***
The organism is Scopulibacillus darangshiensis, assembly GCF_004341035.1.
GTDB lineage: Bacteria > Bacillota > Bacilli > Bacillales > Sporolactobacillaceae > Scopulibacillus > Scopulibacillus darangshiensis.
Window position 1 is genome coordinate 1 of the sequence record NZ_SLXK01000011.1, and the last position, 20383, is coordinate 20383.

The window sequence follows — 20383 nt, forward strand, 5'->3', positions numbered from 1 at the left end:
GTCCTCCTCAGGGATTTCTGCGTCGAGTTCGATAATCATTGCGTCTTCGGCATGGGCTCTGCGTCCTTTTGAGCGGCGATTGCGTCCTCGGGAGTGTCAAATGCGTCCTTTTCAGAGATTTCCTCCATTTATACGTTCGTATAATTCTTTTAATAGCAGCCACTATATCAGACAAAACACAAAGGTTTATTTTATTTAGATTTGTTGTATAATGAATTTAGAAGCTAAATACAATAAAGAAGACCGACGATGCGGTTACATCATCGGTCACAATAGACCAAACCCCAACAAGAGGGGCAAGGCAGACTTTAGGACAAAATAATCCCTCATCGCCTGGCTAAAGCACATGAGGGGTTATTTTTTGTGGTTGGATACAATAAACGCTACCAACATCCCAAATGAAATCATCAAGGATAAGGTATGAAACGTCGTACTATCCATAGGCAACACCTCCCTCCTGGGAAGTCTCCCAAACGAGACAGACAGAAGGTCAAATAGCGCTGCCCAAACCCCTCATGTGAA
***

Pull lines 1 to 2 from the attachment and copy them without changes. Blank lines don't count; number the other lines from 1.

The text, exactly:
The organism is Scopulibacillus darangshiensis, assembly GCF_004341035.1.
GTDB lineage: Bacteria > Bacillota > Bacilli > Bacillales > Sporolactobacillaceae > Scopulibacillus > Scopulibacillus darangshiensis.